How much breast milk does a newborn need?

For the first few months after delivery, when hormones are balanced and the breast is well stimulated, the breast makes lots of milk. Research shows at any given feeding, breastfed babies take 65-80% of the available milk in the breast. When feeding is well established, most babies eat until they are full, not until the breast is “emptied”. In fact, the breast is constantly making milk and can never truly be emptied. Your body knows a young baby is growing quickly and frequently cluster feeding, so your body has milk available all the time. This is why people can create a stash. They are pumping the extra milk that baby leaves behind.

Efficient and frequent milk removals helps to produce more milk quickly. The extent to which the breast is drained during a feed is what research has shown to drive milk production. The more often a breast has milk moved from it, the faster milk is made to replace that milk. The longer you go between feedings, the slower milk is eventually is made. Breastmilk fat/calorie content is also driven by a similar mechanism. The fuller the breast, the lower the fat content of the milk; the body thinks baby is dehydrated and focuses on hydration. The more often milk is moved, the higher the fat content of the milk; your body knows baby is in a growth spurt or needs higher fat to help sleep. If you go multiple days with fuller breasts where less milk is being moved, supply will drop to protect the breast from sitting milk which has a higher risk of inflammation that causes plugs and mastitis.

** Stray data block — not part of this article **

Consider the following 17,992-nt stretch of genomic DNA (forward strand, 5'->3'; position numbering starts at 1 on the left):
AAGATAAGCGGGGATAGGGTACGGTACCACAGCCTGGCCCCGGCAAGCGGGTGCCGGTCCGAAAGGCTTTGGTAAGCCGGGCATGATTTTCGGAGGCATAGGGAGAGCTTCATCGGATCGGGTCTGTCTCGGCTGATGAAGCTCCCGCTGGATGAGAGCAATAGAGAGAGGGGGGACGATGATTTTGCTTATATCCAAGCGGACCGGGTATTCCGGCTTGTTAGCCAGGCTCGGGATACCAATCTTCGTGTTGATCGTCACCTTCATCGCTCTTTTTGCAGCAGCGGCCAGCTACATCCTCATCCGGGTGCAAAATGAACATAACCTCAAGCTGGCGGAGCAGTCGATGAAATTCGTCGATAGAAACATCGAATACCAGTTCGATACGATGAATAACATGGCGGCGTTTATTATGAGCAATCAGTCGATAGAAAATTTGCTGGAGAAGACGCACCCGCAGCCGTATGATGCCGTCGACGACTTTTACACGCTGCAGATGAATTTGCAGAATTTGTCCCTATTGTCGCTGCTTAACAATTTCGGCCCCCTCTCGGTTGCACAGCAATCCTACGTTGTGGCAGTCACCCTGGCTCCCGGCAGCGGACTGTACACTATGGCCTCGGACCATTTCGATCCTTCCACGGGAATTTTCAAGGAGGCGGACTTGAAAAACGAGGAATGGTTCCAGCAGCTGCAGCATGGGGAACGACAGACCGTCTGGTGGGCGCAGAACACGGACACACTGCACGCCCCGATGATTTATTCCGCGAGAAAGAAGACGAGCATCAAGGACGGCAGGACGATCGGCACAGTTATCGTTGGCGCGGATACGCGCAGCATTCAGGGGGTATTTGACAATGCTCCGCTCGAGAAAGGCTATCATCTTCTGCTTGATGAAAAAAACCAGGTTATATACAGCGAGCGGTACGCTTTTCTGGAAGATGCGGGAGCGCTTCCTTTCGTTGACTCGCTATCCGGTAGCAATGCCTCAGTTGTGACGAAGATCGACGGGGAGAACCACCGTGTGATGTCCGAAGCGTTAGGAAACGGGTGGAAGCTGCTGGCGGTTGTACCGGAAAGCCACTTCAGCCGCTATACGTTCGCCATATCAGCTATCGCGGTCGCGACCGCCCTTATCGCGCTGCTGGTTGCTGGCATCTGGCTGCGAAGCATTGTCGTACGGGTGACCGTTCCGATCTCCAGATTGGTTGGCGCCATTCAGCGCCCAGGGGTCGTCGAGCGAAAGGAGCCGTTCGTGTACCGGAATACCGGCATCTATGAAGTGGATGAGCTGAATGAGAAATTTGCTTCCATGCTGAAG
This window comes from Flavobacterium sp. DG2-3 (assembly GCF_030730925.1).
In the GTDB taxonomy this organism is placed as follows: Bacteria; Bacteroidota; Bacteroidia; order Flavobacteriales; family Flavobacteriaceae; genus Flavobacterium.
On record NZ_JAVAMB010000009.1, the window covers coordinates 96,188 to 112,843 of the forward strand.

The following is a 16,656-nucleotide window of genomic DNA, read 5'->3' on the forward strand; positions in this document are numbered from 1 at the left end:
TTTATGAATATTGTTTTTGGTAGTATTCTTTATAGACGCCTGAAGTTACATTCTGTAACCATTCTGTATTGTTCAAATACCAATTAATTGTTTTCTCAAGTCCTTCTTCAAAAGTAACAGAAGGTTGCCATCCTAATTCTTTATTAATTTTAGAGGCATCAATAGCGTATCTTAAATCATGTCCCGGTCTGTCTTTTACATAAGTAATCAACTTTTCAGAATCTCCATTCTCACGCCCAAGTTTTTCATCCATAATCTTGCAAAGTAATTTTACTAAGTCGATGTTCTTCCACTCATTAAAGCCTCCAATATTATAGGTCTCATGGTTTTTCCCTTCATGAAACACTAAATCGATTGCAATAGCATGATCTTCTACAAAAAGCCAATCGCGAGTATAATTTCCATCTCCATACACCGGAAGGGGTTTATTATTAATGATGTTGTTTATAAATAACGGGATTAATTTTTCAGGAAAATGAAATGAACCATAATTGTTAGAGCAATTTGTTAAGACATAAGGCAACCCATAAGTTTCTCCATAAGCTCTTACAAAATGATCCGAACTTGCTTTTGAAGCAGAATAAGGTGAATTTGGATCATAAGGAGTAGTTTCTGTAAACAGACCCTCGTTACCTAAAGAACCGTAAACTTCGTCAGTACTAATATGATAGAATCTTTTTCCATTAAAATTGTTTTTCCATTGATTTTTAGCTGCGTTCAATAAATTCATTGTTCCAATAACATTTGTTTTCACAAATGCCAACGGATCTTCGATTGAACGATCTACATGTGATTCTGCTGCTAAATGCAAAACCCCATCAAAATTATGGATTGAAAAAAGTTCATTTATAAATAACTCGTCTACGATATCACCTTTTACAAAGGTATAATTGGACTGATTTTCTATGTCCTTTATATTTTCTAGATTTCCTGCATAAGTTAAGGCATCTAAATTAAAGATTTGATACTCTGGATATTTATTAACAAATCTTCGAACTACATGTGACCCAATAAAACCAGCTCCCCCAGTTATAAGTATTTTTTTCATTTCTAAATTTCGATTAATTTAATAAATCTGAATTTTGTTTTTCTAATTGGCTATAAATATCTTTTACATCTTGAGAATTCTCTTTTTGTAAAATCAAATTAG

As baby ages, this extra milk goes away and your body makes what baby is routinely taking. Because your body AND your baby become more efficient. If you think baby isn’t moving milk well, and supply is suffering for it, it is important to address it as early as possible.


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